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In 1778, Captain Cook arrived on Kauai, opening the door to an influx of westerners. Only a year later, warriors at Kealakekua Bay killed Cook after a contentious chain of events. During this time of discovery, the island of Hawaii was divided into separate chiefdoms and war between factions was common. From 1790–1791, Kamehameha built the Puukohola Heiau National Historic Site in North Kohala as a tribute to the war god Kukailimoku, to help in his efforts to unite the Hawaiian Islands. This was the last major religious heiau (religious temple) built by early Hawaiians and the largest restored heiau in Hawaii. Soon after completion, the Kohala-born Kamehameha conquered the island of Hawaii and went on to unify the Hawaiian Kingdom.
Hawaii Island was also the home to King Kamehameha’s court until it moved to Oahu in 1804. In 1812, Kamehameha the Great returned to his beloved island of Hawaii, where he died in 1819. In 1820, the first missionaries arrived in Kailua-Kona. Other westerners followed, introducing cattle to the island. Sugar plantations also bloomed on the Hilo side in the 20th century.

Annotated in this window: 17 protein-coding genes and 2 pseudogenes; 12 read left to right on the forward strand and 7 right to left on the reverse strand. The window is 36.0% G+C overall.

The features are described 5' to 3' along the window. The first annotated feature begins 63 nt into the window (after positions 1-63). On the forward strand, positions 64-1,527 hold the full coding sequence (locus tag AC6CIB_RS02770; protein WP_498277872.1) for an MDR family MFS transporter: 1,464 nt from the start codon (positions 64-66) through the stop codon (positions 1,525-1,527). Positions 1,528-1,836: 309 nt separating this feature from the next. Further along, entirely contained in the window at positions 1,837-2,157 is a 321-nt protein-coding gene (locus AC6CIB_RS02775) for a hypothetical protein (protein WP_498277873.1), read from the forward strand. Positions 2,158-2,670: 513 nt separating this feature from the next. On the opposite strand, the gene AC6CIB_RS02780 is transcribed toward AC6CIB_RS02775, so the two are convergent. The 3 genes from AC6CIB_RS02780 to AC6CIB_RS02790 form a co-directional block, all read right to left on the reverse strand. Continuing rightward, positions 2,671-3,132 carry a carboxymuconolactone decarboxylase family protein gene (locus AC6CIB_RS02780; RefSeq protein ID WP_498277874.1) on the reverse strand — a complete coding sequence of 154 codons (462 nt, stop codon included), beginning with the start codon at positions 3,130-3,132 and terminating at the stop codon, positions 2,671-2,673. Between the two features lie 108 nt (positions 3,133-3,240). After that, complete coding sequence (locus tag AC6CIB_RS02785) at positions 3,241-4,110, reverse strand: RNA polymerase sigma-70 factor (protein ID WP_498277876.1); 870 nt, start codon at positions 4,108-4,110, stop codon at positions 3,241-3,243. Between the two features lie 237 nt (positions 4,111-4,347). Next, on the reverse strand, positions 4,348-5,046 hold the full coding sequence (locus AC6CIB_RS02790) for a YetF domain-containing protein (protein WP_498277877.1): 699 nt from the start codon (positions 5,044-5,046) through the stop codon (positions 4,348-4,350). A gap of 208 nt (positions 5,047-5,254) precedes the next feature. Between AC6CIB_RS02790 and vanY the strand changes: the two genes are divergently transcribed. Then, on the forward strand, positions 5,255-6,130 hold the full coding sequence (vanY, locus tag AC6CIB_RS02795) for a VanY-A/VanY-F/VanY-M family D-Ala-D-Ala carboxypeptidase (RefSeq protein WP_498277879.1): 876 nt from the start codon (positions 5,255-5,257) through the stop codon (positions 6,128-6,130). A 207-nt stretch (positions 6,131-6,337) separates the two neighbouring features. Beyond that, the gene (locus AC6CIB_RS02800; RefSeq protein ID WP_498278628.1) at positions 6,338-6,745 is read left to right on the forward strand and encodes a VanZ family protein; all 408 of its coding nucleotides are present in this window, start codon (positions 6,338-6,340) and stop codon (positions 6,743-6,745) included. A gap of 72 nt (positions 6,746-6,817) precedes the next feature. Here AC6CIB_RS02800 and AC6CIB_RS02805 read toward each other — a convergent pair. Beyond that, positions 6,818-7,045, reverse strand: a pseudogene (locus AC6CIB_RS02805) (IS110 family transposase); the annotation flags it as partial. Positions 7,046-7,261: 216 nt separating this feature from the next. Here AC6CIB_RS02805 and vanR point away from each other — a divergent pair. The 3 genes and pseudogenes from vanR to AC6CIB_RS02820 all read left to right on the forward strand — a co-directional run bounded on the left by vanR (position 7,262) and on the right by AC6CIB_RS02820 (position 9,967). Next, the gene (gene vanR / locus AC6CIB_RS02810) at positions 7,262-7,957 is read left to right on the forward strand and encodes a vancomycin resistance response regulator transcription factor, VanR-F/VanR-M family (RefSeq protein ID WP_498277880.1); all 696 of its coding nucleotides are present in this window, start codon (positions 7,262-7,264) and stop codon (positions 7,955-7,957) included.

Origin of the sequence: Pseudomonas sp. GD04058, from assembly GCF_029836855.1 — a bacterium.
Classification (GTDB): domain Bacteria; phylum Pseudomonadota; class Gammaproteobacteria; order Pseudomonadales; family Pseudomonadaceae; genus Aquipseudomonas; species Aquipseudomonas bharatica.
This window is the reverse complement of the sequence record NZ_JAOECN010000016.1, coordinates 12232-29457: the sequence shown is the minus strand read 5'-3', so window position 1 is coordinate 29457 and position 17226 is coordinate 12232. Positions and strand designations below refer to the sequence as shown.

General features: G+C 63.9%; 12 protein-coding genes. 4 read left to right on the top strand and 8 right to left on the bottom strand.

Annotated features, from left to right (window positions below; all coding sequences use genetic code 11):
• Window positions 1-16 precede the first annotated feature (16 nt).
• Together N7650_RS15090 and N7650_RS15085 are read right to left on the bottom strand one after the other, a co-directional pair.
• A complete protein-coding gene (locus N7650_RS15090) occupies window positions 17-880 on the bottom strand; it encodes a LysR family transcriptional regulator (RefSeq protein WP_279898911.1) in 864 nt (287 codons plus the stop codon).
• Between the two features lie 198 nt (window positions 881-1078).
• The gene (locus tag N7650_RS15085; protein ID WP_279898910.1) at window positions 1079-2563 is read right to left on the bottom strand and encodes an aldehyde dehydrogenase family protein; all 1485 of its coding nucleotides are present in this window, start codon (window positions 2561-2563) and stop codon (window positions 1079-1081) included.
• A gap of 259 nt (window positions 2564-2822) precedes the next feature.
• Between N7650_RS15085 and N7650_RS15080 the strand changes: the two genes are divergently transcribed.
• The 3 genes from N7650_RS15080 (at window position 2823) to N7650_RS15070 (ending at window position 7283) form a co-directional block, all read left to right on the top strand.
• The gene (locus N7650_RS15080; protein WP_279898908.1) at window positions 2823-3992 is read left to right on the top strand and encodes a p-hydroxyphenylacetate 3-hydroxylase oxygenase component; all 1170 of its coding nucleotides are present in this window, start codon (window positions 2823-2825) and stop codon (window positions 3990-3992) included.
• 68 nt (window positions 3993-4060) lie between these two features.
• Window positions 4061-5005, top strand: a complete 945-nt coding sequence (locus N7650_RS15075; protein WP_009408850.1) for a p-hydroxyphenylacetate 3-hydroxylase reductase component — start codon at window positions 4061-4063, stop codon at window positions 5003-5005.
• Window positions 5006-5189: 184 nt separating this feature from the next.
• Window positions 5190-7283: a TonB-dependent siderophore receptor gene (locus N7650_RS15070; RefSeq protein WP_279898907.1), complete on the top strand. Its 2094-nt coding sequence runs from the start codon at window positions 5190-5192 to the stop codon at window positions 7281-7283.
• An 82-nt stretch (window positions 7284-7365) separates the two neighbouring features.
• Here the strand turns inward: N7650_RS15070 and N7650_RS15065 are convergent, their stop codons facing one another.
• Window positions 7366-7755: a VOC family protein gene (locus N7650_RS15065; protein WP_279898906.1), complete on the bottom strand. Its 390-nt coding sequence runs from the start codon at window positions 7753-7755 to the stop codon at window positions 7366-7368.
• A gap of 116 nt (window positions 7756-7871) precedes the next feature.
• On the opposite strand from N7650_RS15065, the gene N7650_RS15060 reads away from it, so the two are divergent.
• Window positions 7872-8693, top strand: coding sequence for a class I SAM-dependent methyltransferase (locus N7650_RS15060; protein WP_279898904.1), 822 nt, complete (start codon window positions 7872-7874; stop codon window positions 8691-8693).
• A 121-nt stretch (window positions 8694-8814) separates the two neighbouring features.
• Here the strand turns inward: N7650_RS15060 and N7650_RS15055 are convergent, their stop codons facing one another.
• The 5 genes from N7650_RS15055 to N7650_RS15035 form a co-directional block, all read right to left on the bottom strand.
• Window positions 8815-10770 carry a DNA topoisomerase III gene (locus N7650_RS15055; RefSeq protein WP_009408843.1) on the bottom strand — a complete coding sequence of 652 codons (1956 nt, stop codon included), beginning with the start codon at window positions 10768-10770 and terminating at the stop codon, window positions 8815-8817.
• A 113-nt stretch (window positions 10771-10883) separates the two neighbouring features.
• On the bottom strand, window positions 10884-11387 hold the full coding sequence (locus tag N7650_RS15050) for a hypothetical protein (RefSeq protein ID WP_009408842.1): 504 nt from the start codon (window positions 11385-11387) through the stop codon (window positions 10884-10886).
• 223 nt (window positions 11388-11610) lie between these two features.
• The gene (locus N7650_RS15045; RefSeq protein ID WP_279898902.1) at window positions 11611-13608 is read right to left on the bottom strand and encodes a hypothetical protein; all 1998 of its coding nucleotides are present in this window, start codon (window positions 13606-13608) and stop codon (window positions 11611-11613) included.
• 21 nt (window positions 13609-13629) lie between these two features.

Today, the island of Hawaii remains a vital touchstone for Hawaiian culture. Throughout its modernization, one ancient Hawaiian god is believed to be alive and well here. Pele, the volcano goddess, has settled in Kilauea Volcano at Hawaii Volcanoes National Park after moving south along the island chain. She continues to display her power today, keeping Kilauea in a constant state of eruption since 1983.
This Smithsonian-affiliated Lyman Museum tells the story of Hawaii’s islands and people. Exhibits trace Hawaii’s history from its volcanic origins and the flora and fauna that arrived before humans to life in ancient Hawaii and the immigrant groups that helped shape Hawaii’s unique culture of today
The 'Imiloa Astronomy Center of Hawaii offers an immersive Hawaiian journey through time and space, with interactive exhibits, a leading-edge full-dome planetarium, award-winning landscape of native Hawaiian Plants, and a Resaurant with views of Hilo Bay.
Offering three authentic living history programs: HN Greenwell Store Museum, Kona Coffee Living History Farm, & Portuguese Stone Oven Baking. Special Events include lecture series and historical jeep tours and boat cruises.